We, the Faithful, Need Answers, Cardinal George|
By Sue Ontiveros
February 11, 2006
What's going to happen on Sunday? That's what I've been thinking about all week. Last Sunday, when I sat at mass, I waited for an announcement, letter, something that I was sure would have to be coming from Cardinal Francis George about the current allegations of priest sexual abuse in the Roman Catholic Archdiocese. Nothing in my church bulletin. (I checked during the sermon that went on too long and never mentioned the situation, either.)
I couldn't believe that when it was announced there would be a second collection for, of all things, the seminary, no word from the archdiocese came, either. All the archdiocese would have had to say was something along the lines of "this situation shows why it is so vital to have funding to train and acquire good priests." Something like that. But nothing. Maybe that's why I saw so few hands drop anything into the collection baskets.
Finally, at the end of my mass, during announcements, a sentence began, "Cardinal George . . ." OK, this must be it.
Instead, it was a reminder that on the next Sunday, tomorrow, across the archdiocese, parish priests would be explaining to us, the faithful, why we should be giving to the Annual Catholic Appeal. In short, onceagain, we're expected to just ignore the current hailstorm raining down on our church as if nothing has happened. Pay, pray, obey.
As I've said before, I've been a good Catholic girl all my life. But I am not of the blind-faith variety, and from what I have been hearing from the Catholic faithful, I am not alone. We need to hear from our cardinal. Yes, it was important for the cardinal to speak directly to the parishioners of St. Agatha, where the current alleged incidences of sexual abuse occurred. However, as I have said before, what about the rest of us? Catholics across the city are feeling let down, angry. We need some assurances that real change will occur this time.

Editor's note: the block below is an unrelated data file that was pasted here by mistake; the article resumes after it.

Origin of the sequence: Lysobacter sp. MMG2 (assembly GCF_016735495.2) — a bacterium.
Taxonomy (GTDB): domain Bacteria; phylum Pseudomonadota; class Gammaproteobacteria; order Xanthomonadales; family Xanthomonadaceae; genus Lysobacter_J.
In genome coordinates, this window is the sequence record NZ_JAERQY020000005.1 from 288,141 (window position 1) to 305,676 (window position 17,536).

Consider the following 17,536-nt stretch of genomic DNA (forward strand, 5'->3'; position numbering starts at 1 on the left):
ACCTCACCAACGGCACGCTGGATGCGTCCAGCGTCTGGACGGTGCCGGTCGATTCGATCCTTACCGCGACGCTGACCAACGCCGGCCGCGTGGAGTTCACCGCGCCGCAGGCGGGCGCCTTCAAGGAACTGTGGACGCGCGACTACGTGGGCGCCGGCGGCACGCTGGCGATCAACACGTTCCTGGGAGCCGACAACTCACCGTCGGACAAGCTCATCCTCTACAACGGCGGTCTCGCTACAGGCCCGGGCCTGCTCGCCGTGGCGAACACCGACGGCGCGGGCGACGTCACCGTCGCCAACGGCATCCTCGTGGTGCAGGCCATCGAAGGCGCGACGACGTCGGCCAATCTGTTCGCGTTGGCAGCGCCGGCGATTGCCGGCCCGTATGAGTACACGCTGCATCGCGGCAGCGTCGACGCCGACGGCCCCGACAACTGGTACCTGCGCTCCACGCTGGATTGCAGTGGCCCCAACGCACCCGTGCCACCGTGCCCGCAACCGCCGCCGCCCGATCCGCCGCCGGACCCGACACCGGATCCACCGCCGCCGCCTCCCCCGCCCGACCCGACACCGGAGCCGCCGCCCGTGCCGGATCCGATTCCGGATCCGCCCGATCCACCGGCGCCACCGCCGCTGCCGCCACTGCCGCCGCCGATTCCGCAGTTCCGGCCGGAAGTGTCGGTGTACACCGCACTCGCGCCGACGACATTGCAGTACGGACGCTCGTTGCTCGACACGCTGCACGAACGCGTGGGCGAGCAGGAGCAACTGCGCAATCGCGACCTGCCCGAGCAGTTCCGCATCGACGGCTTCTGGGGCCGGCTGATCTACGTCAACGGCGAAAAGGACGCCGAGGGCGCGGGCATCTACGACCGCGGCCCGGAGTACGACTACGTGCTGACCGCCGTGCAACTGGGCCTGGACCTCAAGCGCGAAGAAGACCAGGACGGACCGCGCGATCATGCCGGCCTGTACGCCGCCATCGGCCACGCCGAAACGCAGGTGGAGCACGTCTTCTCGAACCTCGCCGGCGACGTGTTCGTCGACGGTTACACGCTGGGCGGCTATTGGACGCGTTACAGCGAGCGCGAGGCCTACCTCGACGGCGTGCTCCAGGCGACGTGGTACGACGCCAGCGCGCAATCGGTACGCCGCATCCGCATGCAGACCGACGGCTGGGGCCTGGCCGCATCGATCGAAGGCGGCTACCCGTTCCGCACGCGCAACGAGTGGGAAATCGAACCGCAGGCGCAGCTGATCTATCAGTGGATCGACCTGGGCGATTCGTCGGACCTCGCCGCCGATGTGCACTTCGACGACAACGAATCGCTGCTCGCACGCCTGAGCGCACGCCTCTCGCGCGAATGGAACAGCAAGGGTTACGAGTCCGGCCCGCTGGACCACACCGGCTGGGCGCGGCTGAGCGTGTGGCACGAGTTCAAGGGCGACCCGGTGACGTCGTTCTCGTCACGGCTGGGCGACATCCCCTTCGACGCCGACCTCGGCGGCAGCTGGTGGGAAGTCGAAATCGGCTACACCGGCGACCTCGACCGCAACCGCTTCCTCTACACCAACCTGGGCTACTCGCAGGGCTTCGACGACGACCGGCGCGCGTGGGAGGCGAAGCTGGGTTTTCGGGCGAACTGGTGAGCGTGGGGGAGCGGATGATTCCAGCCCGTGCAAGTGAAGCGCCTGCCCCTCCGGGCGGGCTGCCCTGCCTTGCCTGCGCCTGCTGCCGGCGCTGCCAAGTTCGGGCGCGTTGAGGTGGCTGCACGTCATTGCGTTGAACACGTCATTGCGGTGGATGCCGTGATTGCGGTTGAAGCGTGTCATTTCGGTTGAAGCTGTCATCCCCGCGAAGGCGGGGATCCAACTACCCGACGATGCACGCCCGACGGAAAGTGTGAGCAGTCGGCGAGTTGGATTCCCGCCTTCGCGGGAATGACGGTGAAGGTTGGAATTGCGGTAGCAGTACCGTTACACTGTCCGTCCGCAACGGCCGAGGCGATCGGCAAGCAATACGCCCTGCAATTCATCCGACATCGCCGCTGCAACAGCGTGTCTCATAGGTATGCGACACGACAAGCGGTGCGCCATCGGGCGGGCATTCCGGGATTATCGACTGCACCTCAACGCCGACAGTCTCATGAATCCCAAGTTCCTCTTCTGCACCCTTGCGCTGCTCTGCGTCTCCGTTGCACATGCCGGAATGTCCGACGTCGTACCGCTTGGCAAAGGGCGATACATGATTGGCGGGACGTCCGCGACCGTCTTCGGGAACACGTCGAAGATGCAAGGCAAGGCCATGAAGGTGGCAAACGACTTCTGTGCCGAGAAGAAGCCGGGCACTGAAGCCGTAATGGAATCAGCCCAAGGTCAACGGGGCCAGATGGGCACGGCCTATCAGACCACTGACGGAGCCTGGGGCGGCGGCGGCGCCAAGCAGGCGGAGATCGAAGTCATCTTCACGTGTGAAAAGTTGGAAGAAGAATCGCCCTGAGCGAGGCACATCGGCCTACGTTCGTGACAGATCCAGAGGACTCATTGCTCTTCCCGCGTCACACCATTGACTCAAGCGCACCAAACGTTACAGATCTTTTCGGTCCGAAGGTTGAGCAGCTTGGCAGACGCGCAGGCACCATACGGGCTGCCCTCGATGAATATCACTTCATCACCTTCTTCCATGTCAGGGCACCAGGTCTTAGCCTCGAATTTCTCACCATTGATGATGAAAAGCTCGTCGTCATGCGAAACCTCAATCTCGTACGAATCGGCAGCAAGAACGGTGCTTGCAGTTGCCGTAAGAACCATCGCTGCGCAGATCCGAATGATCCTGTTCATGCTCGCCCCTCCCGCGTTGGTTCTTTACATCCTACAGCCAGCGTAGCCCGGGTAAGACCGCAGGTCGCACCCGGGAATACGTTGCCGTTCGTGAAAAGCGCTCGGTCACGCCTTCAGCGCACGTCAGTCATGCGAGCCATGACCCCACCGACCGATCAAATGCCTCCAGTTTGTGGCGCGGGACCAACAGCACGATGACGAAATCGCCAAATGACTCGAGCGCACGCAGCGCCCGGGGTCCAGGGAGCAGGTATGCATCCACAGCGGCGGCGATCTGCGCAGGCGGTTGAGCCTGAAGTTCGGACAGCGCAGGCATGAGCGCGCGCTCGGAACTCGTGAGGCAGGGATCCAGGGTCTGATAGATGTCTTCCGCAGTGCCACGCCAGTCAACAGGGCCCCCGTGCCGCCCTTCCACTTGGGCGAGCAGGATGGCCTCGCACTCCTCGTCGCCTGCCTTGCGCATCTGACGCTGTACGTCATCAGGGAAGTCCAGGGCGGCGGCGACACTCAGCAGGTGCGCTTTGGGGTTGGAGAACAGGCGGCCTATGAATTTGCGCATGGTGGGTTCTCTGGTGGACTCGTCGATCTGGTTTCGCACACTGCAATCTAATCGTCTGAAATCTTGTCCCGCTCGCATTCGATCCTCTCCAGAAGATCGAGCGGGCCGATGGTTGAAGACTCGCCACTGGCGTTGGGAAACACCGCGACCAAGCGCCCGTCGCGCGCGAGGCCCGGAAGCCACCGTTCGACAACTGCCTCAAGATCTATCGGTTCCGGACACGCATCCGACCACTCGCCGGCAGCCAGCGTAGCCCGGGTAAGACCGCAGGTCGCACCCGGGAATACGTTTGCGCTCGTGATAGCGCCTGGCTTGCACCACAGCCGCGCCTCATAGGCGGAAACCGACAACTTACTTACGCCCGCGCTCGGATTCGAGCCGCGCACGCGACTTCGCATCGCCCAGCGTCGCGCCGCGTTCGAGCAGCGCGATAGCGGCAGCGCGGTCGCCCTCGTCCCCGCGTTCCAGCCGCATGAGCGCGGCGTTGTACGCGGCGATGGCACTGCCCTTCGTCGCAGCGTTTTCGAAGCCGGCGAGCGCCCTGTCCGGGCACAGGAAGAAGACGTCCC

We're reeling out here, and the news we hear isn't good. It sounds as if there was a lot of foot dragging and evasion of the truth. And now it looks as if those in charge are just going to try to collectively ignore the problem and us, the faithful.
That's a bad move. The cardinal and the powers that be might think that by saying nothing it will just go away. It won't. And the longer the collective silence goes on, the more the Catholic Church in Chicago -- heck, across the nation -- will be damaged.
We, the faithful, want to know why the procedure put into place to ensure proper handling of allegations of sexual abuse didn't work.
We put our trust into this system, and obviously it is flawed or the powers that be didn't follow it as it was mapped out. What is going to be done to make sure the procedure works next time? We want our children protected. What is going to be done to assure us that will happen?
In the last week, I've been inundated with e-mail and phone calls about the situation in the Catholic Church.
One aspect I feel so troubled by is the good, hardworking priests who feel as if the mishandling of this case has besmirched them, too. As one reminded me, at one time it was such a point of pride to wear the Roman collar. Now, someone sees one and starts looking at all priests funny.
Now, with this two-ton elephant in the middle of the room, the parish priests are expected to get up and ask for money for the annual Catholic Appeal, which certainly is a worthy endeavor. Yet, without any word from our leader, how many people will ignore the call for generosity?
In 2001, the priests and lay people in the trenches will tell you, donations plummeted during the last period when alleged sex abuse of children committed by priests was all over the news. In the last six months, many finally saw donations returning to those past levels. And now this.
All across the city we have parishes struggling to survive. The last thing they need is parishioners snapping shut their wallets again. The cardinal has to let us know -- the sooner, the better -- how he is going to bring us out of this terrible tragedy.
If he doesn't, he shouldn't be surprised when donations dip and our churches have more and more empty pews.
He's our leader. It's time for him to lead.
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